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Open AccessReview

Plant Translation Factors and Virus Resistance

Pacific Agri-Food Research Centre, Agriculture and Agri-Food Canada, 4200 Highway 97, Summerland, BC V0H 1Z0, Canada
Academic Editor: Thomas Hohn
Viruses 2015, 7(7), 3392-3419; https://doi.org/10.3390/v7072778
Received: 12 May 2015 / Revised: 18 June 2015 / Accepted: 19 June 2015 / Published: 24 June 2015
(This article belongs to the Special Issue Gene Technology and Resistance to Viruses - Reviews)
Plant viruses recruit cellular translation factors not only to translate their viral RNAs but also to regulate their replication and potentiate their local and systemic movement. Because of the virus dependence on cellular translation factors, it is perhaps not surprising that many natural plant recessive resistance genes have been mapped to mutations of translation initiation factors eIF4E and eIF4G or their isoforms, eIFiso4E and eIFiso4G. The partial functional redundancy of these isoforms allows specific mutation or knock-down of one isoform to provide virus resistance without hindering the general health of the plant. New possible targets for antiviral strategies have also been identified following the characterization of other plant translation factors (eIF4A-like helicases, eIF3, eEF1A and eEF1B) that specifically interact with viral RNAs and proteins and regulate various aspects of the infection cycle. Emerging evidence that translation repression operates as an alternative antiviral RNA silencing mechanism is also discussed. Understanding the mechanisms that control the development of natural viral resistance and the emergence of virulent isolates in response to these plant defense responses will provide the basis for the selection of new sources of resistance and for the intelligent design of engineered resistance that is broad-spectrum and durable. View Full-Text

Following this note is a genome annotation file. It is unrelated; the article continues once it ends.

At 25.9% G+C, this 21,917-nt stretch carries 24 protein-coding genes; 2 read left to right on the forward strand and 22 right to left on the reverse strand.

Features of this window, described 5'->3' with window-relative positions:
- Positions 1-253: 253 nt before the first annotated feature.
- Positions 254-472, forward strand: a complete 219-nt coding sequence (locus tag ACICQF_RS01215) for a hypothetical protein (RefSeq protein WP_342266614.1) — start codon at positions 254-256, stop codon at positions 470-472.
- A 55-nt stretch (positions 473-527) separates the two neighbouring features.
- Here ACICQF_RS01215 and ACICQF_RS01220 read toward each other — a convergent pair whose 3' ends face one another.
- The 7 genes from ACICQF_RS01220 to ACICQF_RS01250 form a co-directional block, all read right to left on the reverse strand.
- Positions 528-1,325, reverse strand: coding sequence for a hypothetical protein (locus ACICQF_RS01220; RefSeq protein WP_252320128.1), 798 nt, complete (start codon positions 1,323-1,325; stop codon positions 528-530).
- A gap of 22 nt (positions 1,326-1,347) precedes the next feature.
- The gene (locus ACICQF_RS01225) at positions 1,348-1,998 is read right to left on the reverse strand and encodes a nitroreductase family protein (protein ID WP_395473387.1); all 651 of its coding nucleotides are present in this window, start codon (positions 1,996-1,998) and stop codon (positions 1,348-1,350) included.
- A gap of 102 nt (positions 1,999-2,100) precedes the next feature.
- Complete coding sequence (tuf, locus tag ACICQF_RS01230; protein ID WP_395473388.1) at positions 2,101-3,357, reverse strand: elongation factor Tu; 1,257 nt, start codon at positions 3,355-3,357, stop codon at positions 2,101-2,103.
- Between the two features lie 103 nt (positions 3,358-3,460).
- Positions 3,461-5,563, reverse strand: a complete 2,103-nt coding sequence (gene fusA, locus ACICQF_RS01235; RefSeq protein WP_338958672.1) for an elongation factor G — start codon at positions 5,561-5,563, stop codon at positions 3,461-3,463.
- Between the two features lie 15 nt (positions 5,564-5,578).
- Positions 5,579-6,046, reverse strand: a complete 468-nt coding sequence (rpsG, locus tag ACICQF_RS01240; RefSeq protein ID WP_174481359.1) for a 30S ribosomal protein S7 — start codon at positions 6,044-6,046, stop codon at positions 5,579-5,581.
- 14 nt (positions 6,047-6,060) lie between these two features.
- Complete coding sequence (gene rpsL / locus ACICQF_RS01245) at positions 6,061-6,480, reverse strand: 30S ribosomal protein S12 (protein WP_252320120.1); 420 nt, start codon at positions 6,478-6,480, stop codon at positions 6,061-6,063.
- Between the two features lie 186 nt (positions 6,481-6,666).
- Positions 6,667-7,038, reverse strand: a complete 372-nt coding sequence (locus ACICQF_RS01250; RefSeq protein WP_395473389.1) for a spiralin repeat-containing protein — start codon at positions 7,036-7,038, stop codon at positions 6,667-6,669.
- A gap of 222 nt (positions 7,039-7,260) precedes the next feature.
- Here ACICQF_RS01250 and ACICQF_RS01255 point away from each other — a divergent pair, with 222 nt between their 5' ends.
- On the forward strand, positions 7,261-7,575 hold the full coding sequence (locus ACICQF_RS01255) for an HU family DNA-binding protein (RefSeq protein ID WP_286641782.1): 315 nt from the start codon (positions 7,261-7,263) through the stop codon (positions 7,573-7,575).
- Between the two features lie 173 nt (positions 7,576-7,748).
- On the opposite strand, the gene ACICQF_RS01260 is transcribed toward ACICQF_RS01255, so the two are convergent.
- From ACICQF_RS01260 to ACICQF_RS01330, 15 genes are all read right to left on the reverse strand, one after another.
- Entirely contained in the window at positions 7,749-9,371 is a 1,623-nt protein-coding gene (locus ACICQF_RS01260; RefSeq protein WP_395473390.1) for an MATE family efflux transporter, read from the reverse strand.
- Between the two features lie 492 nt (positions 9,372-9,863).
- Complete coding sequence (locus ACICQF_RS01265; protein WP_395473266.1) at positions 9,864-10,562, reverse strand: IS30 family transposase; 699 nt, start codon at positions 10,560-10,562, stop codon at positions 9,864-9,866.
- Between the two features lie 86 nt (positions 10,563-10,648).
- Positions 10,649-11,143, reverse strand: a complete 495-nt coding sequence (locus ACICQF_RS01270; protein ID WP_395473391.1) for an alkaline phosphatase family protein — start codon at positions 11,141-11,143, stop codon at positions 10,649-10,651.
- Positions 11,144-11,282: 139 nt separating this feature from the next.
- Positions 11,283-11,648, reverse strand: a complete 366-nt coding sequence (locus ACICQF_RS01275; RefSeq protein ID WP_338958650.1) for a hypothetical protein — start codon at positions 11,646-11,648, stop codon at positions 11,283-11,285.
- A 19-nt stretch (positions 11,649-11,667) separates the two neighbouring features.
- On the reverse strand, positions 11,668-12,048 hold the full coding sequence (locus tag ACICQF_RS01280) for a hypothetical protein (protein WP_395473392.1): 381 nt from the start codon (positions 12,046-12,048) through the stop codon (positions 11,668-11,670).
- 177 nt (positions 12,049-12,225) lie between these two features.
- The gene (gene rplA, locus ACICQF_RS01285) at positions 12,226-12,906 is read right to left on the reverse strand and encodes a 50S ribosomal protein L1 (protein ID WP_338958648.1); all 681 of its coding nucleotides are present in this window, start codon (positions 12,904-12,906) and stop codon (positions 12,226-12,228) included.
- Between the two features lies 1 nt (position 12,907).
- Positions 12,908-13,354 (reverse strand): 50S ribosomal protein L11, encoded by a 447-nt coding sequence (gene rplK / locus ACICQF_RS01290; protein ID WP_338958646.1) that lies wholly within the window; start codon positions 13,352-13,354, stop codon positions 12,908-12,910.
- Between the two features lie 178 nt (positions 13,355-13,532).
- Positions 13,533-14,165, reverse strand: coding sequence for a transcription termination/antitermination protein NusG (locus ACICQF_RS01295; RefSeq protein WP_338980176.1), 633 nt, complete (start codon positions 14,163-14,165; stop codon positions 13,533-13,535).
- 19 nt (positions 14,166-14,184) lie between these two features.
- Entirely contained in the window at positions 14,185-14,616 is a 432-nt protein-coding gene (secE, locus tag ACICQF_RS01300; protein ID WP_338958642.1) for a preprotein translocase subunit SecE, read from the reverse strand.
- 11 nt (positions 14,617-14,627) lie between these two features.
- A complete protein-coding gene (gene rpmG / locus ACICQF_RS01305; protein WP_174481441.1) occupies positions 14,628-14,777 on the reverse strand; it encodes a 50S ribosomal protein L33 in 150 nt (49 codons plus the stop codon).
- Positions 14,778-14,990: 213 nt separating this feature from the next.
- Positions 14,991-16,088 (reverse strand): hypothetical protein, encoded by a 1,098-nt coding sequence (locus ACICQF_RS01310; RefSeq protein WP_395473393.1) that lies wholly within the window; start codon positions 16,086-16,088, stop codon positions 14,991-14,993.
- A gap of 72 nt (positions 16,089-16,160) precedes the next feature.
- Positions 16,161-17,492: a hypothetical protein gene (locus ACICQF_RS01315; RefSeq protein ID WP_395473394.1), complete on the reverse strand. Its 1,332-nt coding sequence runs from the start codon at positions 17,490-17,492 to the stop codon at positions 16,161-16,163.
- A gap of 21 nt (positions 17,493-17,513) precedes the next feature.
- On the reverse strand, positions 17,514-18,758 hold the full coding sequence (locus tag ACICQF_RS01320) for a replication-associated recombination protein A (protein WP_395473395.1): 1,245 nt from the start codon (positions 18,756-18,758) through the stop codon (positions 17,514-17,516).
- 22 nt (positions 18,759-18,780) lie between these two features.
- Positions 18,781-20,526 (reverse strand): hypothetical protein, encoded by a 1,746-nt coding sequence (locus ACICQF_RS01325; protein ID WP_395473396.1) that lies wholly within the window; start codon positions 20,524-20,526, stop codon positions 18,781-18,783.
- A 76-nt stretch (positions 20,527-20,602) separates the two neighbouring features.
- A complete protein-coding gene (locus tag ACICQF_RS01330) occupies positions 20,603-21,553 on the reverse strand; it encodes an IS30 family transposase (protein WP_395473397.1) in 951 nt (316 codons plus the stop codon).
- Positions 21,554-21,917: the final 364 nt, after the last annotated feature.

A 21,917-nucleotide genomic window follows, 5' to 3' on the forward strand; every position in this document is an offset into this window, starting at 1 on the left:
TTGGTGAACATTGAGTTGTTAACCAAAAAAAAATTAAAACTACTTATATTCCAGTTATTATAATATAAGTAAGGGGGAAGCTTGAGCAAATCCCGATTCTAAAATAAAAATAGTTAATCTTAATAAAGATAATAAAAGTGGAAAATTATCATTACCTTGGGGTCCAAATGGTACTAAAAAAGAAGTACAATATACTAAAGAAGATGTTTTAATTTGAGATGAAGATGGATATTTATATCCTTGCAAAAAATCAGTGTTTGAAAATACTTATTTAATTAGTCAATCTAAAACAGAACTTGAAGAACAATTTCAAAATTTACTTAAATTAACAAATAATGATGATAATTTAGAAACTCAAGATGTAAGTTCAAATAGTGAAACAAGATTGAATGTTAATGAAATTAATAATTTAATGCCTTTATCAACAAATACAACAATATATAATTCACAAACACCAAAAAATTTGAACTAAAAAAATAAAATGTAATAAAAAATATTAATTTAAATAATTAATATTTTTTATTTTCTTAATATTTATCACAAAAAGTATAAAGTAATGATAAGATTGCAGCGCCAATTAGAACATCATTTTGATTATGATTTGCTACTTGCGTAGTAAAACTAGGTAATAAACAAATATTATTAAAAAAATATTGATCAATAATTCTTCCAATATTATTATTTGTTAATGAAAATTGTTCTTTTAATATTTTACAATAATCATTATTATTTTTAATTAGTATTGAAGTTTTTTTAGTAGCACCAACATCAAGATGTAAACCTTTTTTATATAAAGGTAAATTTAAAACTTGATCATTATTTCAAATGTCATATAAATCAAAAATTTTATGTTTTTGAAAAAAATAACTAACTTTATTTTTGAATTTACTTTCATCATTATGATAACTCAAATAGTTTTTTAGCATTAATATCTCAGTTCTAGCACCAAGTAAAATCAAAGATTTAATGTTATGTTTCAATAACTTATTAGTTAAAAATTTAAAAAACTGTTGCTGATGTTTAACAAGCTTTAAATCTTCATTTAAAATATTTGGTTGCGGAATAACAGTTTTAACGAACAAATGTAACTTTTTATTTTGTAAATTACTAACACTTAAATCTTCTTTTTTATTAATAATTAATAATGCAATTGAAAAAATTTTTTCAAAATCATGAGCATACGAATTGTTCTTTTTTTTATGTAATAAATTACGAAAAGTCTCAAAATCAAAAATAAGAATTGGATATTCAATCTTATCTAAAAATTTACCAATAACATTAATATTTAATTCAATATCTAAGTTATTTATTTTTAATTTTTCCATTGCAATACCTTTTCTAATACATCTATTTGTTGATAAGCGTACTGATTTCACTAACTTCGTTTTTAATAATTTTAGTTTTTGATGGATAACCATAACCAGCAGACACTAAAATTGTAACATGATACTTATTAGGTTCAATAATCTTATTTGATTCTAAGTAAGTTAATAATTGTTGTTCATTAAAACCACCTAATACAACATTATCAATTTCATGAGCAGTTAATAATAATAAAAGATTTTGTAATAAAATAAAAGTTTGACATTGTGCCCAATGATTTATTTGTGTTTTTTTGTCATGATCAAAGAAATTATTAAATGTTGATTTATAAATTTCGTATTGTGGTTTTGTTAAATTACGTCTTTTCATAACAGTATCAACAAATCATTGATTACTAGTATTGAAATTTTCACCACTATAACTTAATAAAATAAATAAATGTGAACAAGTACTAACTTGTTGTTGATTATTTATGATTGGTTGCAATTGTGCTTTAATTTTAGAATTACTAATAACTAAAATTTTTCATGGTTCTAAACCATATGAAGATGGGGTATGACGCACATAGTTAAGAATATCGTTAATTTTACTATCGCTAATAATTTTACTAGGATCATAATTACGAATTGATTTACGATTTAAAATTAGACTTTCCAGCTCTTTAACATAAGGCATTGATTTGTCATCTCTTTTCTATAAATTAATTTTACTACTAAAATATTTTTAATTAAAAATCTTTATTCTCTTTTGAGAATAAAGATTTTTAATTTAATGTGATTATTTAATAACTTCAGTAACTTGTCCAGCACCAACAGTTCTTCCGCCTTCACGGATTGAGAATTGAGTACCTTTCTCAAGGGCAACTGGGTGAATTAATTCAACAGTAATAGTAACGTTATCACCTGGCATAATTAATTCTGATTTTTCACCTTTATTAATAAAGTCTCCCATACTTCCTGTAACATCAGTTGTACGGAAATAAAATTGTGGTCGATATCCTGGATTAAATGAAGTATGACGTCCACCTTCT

Keywords: eukaryotic translation initiation factors; recessive resistance; translation repression; plant-virus interactions eukaryotic translation initiation factors; recessive resistance; translation repression; plant-virus interactions
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Sanfaçon, H. Plant Translation Factors and Virus Resistance. Viruses 2015, 7, 3392-3419.

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